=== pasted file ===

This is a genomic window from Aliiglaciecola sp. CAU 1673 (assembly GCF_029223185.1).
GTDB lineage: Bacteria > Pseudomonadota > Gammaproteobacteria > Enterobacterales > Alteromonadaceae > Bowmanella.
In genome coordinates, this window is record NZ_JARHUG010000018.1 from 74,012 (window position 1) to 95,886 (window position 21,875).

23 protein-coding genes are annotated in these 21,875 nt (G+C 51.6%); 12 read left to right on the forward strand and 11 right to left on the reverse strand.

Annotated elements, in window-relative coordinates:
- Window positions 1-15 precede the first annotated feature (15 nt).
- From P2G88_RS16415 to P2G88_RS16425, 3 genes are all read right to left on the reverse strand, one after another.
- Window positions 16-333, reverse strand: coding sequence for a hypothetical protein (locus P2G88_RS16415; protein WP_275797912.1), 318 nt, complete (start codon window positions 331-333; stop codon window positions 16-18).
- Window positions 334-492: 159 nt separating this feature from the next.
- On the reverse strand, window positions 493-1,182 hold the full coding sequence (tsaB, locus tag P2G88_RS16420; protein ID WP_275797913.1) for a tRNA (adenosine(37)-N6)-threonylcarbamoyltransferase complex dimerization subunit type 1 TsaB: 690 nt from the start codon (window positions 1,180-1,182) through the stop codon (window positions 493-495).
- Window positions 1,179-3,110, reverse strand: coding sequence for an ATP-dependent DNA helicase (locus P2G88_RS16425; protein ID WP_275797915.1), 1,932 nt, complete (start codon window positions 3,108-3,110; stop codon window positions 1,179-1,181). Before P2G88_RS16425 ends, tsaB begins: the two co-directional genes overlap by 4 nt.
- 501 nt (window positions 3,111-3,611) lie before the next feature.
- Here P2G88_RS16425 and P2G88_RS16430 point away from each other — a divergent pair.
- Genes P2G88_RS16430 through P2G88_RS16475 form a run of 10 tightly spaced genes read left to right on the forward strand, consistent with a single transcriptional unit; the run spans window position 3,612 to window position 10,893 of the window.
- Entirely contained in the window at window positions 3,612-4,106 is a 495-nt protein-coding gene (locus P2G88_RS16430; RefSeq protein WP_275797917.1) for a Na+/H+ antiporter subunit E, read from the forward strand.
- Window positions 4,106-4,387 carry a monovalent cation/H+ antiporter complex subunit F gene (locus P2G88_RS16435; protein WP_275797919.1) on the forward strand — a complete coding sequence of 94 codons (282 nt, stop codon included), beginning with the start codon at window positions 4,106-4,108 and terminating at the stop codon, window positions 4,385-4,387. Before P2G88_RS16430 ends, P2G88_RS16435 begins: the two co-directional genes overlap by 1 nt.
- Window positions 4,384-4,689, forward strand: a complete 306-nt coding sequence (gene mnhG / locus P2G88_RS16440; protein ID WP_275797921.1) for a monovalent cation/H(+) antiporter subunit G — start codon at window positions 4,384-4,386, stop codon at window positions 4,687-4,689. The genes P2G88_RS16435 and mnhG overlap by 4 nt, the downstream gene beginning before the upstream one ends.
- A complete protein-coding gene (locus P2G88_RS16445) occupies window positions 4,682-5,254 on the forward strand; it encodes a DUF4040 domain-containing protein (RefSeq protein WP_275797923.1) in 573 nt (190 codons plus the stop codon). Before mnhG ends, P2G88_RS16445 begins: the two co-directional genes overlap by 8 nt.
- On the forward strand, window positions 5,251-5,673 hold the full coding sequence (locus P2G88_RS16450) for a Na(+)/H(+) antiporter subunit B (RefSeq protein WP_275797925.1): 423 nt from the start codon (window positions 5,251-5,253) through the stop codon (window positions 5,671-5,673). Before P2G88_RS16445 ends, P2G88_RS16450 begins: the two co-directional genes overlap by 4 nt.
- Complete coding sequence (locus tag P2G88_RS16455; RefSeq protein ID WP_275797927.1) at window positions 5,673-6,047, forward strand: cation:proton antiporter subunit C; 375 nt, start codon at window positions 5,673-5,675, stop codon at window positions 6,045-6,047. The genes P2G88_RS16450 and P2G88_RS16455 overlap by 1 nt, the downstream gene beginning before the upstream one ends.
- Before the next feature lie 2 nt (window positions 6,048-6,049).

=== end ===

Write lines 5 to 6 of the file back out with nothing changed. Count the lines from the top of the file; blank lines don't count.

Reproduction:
Annotated elements, in window-relative coordinates:
- Window positions 1-15 precede the first annotated feature (15 nt).